Dfcu Bank headquarters in Kampala.

DFCU top guru are among those lined up by parliamentary Com­mit­tee on Com­mis­sions, Statu­tory Au­thor­i­ties and State Enterprises (Cosase) in an inquiry that is expected to begin soon, the Auditor General, John Muwanga, having presented his report on defunct banks sold/liquidated by the Bank of Uganda (BoU), Eagle Online understands.

DFCU bought Crane Bank Limited (CBL) in January 2017 and Global Trust Bank Uganda (GTBU) in July 2014 but the two deals, according to the Auditor General John Muwanga’s special report of BoU on seven defunct banks, are questionable as major documents were not available to him during his inquest of the central bank’s top brass.

The two banks were sold by BoU to DFCU on account of insolvency and under-capitalization respectively, each going for Shs200 billion and about Shs71 billion worth GTBU’s liabilities, respectively.

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BoU’s sale of the two banks to DFCU, according to Muwanga was done without following established guidelines, which BoU top managers might have ignored intentionally for selfish interests. BoU sold other banks like Greenland Bank, Cooperative Bank, International Credit Bank and others in this regard of guidelines.

Section 95(1) (b) of the FIA 2004, states that the Central Bank shall within 12 months from taking over as a Receiver arrange for the purchase of assets and assumption of all or some of the liabilities by other financial institutions. This was not followed in the case of GTBU as BoU closed the bank and solicited for the buyers (DFCU) on the same date of July 25, 2014.

“I observed that there were no guidelines /regulations or policies in place to guide the identification of the purchasers of GTBU. There were also no guidelines to determine the procedures to be adopted by the Central Bank in the sale of assets and transfer of assets or liabilities of the defunct banks to DFCU,” Muwanga says.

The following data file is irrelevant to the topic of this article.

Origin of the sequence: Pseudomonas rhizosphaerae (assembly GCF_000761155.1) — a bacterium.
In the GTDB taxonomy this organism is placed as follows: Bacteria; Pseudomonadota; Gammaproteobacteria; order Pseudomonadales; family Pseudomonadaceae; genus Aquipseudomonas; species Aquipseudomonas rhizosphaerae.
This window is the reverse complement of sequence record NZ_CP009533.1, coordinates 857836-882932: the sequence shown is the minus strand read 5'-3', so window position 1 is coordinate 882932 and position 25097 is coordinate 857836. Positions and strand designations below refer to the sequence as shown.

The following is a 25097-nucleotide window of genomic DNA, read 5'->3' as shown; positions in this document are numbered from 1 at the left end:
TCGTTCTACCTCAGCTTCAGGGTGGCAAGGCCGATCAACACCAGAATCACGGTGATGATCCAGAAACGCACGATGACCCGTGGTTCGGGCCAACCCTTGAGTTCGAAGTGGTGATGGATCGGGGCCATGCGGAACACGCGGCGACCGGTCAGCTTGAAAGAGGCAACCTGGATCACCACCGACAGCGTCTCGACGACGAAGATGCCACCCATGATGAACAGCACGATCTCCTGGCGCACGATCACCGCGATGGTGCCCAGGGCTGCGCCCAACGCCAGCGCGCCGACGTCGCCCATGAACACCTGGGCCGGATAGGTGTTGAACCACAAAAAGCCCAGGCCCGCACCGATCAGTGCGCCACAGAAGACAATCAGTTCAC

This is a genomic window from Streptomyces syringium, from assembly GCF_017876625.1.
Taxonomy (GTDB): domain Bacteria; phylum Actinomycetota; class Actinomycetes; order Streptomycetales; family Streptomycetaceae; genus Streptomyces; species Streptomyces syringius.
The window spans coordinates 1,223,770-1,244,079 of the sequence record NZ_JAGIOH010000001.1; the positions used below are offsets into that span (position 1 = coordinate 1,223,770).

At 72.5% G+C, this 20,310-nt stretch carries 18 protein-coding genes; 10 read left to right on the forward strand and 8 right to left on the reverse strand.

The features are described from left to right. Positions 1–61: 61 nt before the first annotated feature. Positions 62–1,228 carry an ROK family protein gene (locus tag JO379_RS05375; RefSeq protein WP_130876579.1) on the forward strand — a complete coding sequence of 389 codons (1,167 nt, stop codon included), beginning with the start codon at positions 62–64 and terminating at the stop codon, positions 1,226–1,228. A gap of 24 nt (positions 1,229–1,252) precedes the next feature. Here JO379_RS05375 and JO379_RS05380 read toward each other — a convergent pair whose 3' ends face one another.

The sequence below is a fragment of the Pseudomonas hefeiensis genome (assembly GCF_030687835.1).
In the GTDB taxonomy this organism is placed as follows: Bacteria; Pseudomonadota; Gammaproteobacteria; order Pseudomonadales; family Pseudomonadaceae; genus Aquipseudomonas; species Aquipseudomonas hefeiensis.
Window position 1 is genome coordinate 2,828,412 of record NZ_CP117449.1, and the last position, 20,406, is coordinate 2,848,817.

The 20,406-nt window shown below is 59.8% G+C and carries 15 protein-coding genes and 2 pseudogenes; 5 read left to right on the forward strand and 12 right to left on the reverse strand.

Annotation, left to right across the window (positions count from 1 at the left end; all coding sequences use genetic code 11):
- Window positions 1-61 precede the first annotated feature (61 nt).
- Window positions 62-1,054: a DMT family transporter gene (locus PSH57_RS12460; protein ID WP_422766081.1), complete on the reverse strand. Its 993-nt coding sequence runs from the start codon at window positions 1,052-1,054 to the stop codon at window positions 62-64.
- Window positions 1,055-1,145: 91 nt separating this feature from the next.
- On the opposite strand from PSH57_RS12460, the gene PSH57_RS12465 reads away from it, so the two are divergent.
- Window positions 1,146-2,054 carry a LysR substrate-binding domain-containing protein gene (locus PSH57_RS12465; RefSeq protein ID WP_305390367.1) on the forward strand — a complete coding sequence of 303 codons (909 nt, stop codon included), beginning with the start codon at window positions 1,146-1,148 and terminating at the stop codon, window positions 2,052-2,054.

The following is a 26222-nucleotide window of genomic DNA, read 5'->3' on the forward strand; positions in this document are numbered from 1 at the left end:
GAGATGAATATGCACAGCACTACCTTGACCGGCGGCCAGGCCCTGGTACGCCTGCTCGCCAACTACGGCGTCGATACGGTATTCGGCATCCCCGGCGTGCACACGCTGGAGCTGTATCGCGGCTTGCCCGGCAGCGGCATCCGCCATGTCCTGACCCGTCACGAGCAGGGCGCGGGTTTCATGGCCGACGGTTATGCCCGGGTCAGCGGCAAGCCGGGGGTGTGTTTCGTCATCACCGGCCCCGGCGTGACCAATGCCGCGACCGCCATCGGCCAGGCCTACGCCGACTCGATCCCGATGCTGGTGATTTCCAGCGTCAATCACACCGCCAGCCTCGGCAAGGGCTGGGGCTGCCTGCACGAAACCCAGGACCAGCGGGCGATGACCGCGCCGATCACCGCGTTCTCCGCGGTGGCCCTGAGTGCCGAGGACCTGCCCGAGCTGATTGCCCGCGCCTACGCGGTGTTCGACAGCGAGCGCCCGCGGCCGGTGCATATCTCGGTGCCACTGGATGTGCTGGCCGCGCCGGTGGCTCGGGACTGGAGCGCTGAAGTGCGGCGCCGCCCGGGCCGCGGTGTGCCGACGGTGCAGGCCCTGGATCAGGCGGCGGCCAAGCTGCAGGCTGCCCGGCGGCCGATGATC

Muwanga further says he was not provided with records of the procurement process to ascertain the bid requirements, offers made, list of bidders, evaluation criteria, evaluation report and negotiation minutes leading to the Purchase and &Assumption (P&A) agreement. “In the absence of guidelines and procurement records, I could not ascertain whether BoU selected and evaluated the bids in line with the evaluation criteria,” he says.

In July Eagle Online reported that Muwanga and his staff were finding it hard to access critical information as they investigated BoU top officials who presided over the liquidation and sale of defunct banks.

Among BoU officials questioned by Muwanga’s team of auditors were the Deputy Governor Dr Louise Kasekende and retired former director of supervision Justine Bagyenda who has her own case of alleged illicit accumulation of wealth, with billions of shillings on her bank accounts.

In mid-May this year, the Speaker of Parliament Rebecca Kadaga directed the AG to investigate BOU after reports emerged that the bank officials had earlier on refused to cooperate with the AG officials, claiming the case of the sale of Crane Bank was already in court and that it would breach the sub-judice rule. The Solicitor General Francis Atoke had advised BOU top managers not to cooperate with the AG’s investigators.

The expanded audit into BoU was prompted by petitions from Crane Bank shareholders and central bank employees regarding Shs200 billion taxpayers’ money that was allegedly invested into the defunct commercial bank before it was liquidated in October 2016 and sold to DFCU Bank in January 2017.

The shareholders had earlier on petitioned Parliament’s Committee on Commissions Statutory Authorities and State Enterprises (Cosase) chaired by MP Abdul Katuntu and requested for an investigation into the sale of Crane Bank to DFCU Bank and the closure of other several banks in the past.

Quoting from the interim report submitted to Cosase on April 10, MP Katuntu said that BoU officials had denied the Auditor General access to any information regarding closure of Crane Bank and the National Bank of Commerce (NBC).

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